There's a Mom's Support Group, Head Start storytime, and early literacy activities for pre-walking babies, plus toddler and preschool storytime.
The library extends far beyond children. Patrons check out books, make 150 hold requests for books daily, read magazines, listen to books on cassette, view book videotapes and DVDs, and listen to CD's. Ashlanders checked out 23,000 items in October, a 5 percent increase over the previous October. Some access the 20 Internet computers; use one of the database computers to write resumes, stories, or articles; others peruse the 13 daily newspapers; many sit in the comfortable chairs and read and think or meet with friends.
For answers to esoteric questions, scores call or e-mail the Ashland reference librarians: What's the current population of Turkey? How I do I build a straw-bale house? Using L-NET, librarians can be reached 24/7, answering such niche questions as, How much steel is there in the Golden Gate Bridge?
To walk inside the Ashland library is to be greeted by a hushed silence. Never total, of course, for their are people coming and going, soft conversations held at the check-out desk, the rustle of paper mixing with the soft tread of shoes. Light streams in through rows of ceiling to floor windows which look out toward the passing traffic and the mountains beyond.
The library is comprised of lower, main and upper floors. The lower floor is the lower floor of the Carnegie. It has two meeting rooms, the Gresham Room and the Guanajuato Room. The main floor is the upper floor of the Carnegie, which is the Children's department and the lower floor of the addition, which includes adult fiction, magazines and newspapers, large print books, new books, audio books, Friends of the Library book sale area, the checkout desk, and the volunteer staffed welcome desk. The upper floor (the upper level of the addition) includes reference services and collection, adult nonfiction, and Spanish-language collection, backfiles of magazines and newspaper, videos and DVD's, a Study Room, and Teen Services and collection.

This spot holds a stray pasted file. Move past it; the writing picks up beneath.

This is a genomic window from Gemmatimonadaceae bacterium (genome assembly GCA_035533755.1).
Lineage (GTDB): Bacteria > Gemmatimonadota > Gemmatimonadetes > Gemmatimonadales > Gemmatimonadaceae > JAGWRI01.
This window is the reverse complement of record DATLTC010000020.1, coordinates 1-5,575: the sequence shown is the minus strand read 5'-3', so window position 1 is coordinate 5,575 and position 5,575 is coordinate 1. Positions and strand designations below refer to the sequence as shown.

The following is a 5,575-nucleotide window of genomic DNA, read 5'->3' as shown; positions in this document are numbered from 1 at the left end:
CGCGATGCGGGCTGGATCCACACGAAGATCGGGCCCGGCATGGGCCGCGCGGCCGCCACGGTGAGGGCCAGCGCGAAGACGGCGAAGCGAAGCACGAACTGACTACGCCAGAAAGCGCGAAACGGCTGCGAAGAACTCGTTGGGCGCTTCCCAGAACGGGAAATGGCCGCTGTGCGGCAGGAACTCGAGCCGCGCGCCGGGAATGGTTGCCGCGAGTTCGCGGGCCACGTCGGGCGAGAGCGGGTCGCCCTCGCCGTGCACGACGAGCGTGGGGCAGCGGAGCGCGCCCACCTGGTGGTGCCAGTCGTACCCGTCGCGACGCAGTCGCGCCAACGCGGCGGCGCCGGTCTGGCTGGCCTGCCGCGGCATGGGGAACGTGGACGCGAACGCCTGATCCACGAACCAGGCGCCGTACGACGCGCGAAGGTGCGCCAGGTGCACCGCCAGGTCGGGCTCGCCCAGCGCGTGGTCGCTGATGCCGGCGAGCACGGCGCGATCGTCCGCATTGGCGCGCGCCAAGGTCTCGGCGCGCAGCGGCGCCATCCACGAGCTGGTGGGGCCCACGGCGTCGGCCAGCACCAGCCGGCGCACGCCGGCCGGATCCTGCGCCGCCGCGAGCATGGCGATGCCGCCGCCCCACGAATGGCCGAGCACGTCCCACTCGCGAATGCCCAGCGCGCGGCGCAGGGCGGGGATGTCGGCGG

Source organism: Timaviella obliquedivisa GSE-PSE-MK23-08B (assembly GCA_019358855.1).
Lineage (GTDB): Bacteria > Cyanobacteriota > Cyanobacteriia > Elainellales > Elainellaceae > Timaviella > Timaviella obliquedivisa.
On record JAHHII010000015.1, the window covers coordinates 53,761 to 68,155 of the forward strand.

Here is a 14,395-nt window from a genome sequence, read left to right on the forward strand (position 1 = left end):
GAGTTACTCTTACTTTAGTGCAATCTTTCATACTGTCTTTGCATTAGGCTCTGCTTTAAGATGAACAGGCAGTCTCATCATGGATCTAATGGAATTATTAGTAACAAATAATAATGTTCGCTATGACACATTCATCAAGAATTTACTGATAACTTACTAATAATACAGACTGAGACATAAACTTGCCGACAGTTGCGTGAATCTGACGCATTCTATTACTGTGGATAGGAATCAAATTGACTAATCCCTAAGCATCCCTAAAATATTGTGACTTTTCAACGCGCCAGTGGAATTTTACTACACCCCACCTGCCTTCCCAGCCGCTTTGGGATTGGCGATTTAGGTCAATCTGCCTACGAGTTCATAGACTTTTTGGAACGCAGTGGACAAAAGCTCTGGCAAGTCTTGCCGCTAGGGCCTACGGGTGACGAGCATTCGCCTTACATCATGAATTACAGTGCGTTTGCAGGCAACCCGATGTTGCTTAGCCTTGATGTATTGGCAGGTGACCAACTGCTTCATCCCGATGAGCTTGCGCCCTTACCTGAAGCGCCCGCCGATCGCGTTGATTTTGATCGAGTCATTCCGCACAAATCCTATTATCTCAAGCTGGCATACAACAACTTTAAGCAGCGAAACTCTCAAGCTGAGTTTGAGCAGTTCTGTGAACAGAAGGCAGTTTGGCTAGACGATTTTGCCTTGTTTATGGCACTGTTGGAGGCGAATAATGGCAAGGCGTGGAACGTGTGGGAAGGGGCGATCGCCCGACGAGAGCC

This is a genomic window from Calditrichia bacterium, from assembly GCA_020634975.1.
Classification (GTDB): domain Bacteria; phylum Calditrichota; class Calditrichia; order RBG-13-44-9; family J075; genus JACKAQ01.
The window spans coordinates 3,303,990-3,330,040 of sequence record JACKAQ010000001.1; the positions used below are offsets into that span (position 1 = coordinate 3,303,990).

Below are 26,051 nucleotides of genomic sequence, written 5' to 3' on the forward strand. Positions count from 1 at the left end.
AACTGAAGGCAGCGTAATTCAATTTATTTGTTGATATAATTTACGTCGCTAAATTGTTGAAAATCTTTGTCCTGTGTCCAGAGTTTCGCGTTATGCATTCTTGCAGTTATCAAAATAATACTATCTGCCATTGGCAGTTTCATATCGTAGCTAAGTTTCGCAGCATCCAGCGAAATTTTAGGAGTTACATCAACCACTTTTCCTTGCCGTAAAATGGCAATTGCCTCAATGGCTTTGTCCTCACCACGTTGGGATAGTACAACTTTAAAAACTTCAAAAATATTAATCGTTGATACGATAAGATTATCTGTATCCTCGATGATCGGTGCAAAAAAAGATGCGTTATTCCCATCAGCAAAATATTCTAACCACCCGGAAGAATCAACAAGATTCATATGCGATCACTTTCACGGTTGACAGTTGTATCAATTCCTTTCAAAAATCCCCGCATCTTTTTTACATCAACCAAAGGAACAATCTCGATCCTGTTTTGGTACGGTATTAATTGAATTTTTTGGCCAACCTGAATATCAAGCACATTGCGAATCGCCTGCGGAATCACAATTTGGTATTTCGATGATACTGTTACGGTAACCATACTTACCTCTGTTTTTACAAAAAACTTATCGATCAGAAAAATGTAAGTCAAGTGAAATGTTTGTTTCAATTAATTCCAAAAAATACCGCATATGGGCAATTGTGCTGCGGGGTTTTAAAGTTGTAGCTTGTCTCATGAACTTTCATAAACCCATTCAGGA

There are, of course, countless workshops, classes, programs and events, Author Nights, and community forums held throughout the year. The library hosts Books and Old Lace Mystery Group, Chautauqua Poets and Writers Conference, and The "Elastic Mind" Book Discussion Group.
Some 6,000 sixth, seventh and eighth graders each year are encouraged to read books for fun, ideas, and information by hearing book talks by Jackson County Librarians John Sexton and Kim Wolfe.
"There are magic moments a plenty, here," said Perii Haushchild-Owen, Ashland Children's Librarian. "You see, the library doesn't end with books. Books are just the starting point. To children, and parenthetically to their parents, it's about new things to see, new things to discover, new things do and new things to learn. All rolled-up in one magical place called the Ashland Children's Library."
The magic, for many extends outside the walls. Homebound library patrons receive visits from Jackson County Library Services Outreach to the Homebound staff and volunteers. Some 2,666 items were delivered to homebound readers in October.
Children in Child Care receive visits from JCLS Outreach to Child Care staff and volunteers, with 40 new books and storytime each month.
Local resident Chuck Colburn, who sat researching an automotive problem, said that the Ashland library had one of the best automotive repair sections anywhere, but something else draws him back each time.
"Actually, I just like being in a library," he said. "Best thing I learned in high school was how to use the library. Met a couple of librarians who took great joy in showing me how to use the place." He looked around, then said, "This library would do me for the rest of my life."
Barring a sudden change, the picture that Colburn surveyed around him will in April will be replaced with one of a large, dark, imposing figure of what once was.